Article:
Of all the free parts up for grabs at a friend’s house, nobody wanted the scrap wheelchair wheels: including [Eric]. That is, of course, until he spontaneously decided to try something a bit crazy and take on a bizarre yet remarkably imaginative hubless wheel bike build.
After attaching the wheelchair’s rim and its affixed handrail to the rim on his bike, [Eric] mounted pairs of rollerblade wheels to a separate piece of metal that essentially act as bearings. As the build progresses, the bike is further refined. More rollerblade wheels, a giant sprocket, and a pile of machined aluminum pieces. The valve stem for the tire had to be relocated to allow the wheel to spin freely.
The finished product is a stunning bicycle, which [Eric] later revisited, updating the rollerblade wheels to precision-lathed plastic (specifically UHMWPE) rollers. Make sure you watch the video of the Hubless Horseman in action. If, for some reason, your only prior exposure to hubless wheels is the TRON light cycle or [Kirk’s] motorcycle from the Star Trek reboot, do yourself a favor and check out their inventor, Franco Sbarro.
31 thoughts on “The Hubless Horseman”
But why only do one wheel?
were it me, I’d get the back wheel right, then make a second hubless wheel and reconfigure the front forks to accept it.
It would be much simpler the second time around too, as the front wheel need not be driven.
… and that is why everyone should own a TIG welder. Fantasic!
Now build one using Neodymium magnets to take the place of the rollers.
That double as a motor.
And will power a headlight are a holographic pov
very nice build, just wondering what the actual advantages would be of these hubless wheels (except for the extreme cool factor)
Until you encapsulate the drive mechanism(motor) in the hub nothing. It’s actually mostly drawbacks: small tolerances, parts exposed to grime, complicates drive train, complicates suspension, &c.
Higher friction as well.
If you can afford a source of pressurised air, then perhaps hydrostatic air bearings for lower friction? the small air flow through them should blow out any grime. not too difficult to machine the rims to the accuracy needed- something like http://www.youtube.com/watch?v=EaJ_spF7vgk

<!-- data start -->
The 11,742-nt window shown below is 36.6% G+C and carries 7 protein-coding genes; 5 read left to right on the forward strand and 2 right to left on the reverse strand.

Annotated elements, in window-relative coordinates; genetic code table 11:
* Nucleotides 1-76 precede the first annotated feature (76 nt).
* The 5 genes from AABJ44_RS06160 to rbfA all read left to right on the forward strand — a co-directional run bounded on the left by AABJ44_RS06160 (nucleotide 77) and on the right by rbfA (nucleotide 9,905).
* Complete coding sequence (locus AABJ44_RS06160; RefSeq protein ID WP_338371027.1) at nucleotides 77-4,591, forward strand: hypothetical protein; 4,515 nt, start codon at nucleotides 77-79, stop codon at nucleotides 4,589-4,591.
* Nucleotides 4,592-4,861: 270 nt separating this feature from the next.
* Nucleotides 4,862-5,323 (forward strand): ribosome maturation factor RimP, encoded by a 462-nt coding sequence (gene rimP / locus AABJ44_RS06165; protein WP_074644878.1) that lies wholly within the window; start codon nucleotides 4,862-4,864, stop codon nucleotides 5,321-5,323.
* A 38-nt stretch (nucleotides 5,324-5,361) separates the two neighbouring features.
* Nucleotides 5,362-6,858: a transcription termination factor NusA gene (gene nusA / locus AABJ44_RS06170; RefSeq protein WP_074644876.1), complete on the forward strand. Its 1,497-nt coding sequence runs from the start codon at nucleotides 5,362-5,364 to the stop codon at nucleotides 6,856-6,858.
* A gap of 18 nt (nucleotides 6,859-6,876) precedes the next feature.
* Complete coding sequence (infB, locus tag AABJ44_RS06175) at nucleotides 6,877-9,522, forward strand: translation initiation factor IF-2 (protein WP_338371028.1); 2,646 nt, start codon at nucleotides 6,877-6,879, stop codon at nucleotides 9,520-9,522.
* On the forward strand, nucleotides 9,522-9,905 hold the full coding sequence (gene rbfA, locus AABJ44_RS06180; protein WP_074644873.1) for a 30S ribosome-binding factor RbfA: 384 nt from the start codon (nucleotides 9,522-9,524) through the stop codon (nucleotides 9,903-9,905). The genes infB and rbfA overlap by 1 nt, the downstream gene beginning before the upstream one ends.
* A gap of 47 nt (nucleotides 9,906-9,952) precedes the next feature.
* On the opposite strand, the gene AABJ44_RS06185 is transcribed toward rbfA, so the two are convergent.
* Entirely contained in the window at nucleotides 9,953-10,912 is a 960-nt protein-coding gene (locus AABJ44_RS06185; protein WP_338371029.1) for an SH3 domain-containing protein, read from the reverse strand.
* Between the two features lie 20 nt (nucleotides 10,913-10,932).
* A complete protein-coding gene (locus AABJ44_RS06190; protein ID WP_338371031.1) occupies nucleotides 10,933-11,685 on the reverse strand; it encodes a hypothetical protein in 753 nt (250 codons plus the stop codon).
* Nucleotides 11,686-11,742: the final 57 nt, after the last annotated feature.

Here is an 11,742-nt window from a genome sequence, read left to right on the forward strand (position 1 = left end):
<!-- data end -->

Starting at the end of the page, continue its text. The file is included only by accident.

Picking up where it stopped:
I think it’s mostly for looks, an attention getter.
Loved the project and the work…
The wheel is cool, even with the added drag that coaster wheels will add to it. The bike concept itself is massively flawed though. With a turning circle half a parking lot wide, this bike will only get to to one place, an early grave.
That was incredibly cheesy.
As does any motorcycle ever made by Harley Davdison, and still there’s an entire lifestly based on their products…
True, although a Harley is deliberately crippled in order to make it sound like a extremely loud continues bowel movement, notifying anybody in a 3 mile radius that somewhere some fat bearded tattoo chimp may cross ones path.
Umm no they are not. They use a 45 degree v to keep the motor smaller and a single pin crank for simplicity. The latest bikes do have balance shafts to smooth out vibrations a well. Exhaust note is an oddly personal thing. I am not a Harley rider. I ride an FZ-1 but I wouldn’t mind an XR1200 or a Road King. Both are good bikes in their segments.
Um no. Harley and choppers are not the same thing. Yes most choppers are based on Harleys but not all Harleys are choppers. Sporters are pretty nimble bikes.
Stopped watching as soon as the shitty music kicked in.
It looks like it still has a hub, but not as we know it.
Right? Hub is now at the rim instead of in the center.
The wheel still revolves around an axle, but the axle in this case is large and hollow.
I think the hub is still there because the wheel still has a bearing unit at it’s centre; even if the bearings are much closer to the rim than traditional.
Nice build and looks cool though.
I want that wheel on a motorcycle!
You can get a motorcycle with hubless wheels, as long as you have an extra $100 grand or two lying around.
Is anyone else having trouble with the videos?
Regardless of any negative comments left, this is a beautiful build. I would gladly build a bike based on this design for my son, daughter, wife or self to ride. Keep up the improvements, I would not be suprised to see bikes like this cruising for the boardwalks before soon.
This makes me ashamed of my poor machining skills…
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